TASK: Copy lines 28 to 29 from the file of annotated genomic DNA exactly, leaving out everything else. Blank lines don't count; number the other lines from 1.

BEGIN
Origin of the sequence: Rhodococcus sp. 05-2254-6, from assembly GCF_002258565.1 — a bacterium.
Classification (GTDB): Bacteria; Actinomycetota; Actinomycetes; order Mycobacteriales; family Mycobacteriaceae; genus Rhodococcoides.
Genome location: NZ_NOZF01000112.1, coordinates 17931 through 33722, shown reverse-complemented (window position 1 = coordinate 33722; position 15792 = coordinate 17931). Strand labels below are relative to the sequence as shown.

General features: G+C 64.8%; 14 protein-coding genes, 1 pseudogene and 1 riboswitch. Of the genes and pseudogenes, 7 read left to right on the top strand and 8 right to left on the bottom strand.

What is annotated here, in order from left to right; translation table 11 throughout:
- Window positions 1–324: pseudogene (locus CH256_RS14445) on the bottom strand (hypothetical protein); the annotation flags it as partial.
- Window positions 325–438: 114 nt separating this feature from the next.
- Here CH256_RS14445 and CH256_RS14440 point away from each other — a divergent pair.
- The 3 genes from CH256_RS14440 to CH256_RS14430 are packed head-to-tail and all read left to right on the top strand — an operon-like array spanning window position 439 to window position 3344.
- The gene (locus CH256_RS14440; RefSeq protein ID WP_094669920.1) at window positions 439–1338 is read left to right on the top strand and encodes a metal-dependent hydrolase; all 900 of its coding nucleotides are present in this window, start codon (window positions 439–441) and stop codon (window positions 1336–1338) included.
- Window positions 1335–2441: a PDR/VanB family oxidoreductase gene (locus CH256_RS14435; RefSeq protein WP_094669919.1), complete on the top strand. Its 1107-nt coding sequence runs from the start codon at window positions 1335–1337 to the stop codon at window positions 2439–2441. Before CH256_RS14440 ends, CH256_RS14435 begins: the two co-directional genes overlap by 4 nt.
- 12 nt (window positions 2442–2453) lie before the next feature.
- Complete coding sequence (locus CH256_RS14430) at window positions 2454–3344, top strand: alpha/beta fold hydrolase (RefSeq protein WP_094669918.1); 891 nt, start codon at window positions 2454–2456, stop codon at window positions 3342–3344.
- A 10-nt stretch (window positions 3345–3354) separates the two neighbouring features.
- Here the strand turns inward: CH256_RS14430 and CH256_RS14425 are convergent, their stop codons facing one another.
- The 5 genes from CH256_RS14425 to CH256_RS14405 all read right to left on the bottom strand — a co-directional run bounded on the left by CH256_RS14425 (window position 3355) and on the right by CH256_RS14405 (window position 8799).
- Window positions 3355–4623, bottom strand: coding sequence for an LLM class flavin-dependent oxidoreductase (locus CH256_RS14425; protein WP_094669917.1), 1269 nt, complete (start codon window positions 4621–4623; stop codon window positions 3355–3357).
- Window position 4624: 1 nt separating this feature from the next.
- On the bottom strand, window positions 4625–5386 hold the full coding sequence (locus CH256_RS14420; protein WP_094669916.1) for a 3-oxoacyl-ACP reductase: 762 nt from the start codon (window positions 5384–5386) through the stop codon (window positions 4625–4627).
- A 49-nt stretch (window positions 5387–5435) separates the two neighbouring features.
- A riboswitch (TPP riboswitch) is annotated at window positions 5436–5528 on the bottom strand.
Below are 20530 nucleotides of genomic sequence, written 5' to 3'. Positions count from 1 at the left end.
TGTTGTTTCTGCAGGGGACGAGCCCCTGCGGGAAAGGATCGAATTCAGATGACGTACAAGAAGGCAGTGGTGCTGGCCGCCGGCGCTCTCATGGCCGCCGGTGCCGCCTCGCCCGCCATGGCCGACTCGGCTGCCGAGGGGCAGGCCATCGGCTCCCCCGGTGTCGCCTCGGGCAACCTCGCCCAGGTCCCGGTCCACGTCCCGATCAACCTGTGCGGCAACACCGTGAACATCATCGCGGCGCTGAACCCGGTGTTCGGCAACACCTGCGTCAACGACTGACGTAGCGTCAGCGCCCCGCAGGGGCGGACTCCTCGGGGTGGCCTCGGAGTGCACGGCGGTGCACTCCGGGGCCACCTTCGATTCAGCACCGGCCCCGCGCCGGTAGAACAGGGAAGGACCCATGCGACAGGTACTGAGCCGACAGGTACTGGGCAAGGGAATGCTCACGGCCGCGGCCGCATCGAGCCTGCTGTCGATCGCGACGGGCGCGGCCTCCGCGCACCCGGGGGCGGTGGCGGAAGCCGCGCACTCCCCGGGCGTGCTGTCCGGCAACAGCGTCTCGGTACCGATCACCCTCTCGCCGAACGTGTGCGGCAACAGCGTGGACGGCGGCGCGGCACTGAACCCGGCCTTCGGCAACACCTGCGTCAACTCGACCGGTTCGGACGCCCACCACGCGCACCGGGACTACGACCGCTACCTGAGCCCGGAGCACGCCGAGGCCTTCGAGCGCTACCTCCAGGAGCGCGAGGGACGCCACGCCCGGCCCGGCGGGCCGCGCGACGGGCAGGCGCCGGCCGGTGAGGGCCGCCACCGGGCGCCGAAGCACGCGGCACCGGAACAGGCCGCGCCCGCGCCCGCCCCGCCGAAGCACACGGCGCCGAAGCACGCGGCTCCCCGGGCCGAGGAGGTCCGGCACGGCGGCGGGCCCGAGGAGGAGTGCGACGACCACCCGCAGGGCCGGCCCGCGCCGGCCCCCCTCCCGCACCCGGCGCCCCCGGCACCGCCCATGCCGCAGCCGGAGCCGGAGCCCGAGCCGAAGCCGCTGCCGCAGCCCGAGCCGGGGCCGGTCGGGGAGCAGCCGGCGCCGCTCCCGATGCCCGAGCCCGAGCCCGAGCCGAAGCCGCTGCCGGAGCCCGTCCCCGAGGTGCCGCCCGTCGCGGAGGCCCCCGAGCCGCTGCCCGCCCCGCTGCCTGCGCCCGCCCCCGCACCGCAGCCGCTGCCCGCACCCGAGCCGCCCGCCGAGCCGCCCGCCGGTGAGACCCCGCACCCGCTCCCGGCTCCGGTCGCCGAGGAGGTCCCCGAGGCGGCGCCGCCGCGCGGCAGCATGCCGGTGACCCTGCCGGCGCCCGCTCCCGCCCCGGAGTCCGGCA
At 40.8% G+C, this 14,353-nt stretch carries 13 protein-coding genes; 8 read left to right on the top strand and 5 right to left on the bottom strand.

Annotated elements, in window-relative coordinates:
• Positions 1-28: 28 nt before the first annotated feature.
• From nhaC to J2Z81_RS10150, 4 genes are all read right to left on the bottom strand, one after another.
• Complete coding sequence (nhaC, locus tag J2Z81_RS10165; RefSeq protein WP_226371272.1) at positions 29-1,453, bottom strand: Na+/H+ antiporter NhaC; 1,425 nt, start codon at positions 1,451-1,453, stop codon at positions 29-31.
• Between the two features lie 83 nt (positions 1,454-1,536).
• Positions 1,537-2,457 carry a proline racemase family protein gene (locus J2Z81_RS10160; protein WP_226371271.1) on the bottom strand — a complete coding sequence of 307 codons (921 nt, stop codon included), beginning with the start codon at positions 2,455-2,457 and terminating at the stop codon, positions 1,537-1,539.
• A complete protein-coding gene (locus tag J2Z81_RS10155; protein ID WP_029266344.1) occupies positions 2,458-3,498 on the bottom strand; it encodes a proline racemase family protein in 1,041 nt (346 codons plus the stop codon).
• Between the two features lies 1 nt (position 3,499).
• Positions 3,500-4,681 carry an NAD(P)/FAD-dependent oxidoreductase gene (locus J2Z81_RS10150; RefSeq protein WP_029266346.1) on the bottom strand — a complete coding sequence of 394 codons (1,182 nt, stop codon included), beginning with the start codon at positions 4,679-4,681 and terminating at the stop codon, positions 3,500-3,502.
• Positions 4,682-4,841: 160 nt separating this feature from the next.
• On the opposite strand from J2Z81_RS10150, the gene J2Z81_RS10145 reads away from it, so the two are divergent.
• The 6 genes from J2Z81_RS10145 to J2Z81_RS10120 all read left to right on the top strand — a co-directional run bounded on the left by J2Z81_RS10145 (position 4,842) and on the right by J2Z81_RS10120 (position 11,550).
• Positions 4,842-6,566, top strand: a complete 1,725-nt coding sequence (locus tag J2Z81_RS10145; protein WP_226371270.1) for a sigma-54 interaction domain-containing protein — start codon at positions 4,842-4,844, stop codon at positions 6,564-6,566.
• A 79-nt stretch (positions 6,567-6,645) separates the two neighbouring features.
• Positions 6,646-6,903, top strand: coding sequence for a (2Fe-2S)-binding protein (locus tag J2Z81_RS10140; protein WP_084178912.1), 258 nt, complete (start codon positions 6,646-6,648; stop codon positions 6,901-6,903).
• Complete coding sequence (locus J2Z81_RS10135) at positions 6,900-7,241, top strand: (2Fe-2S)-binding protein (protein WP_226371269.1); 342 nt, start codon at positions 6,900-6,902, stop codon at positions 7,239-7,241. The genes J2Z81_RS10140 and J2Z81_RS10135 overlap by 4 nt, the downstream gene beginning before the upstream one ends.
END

• Complete coding sequence (nhaC, locus tag J2Z81_RS10165; RefSeq protein WP_226371272.1) at positions 29-1,453, bottom strand: Na+/H+ antiporter NhaC; 1,425 nt, start codon at positions 1,451-1,453, stop codon at positions 29-31.
• Between the two features lie 83 nt (positions 1,454-1,536).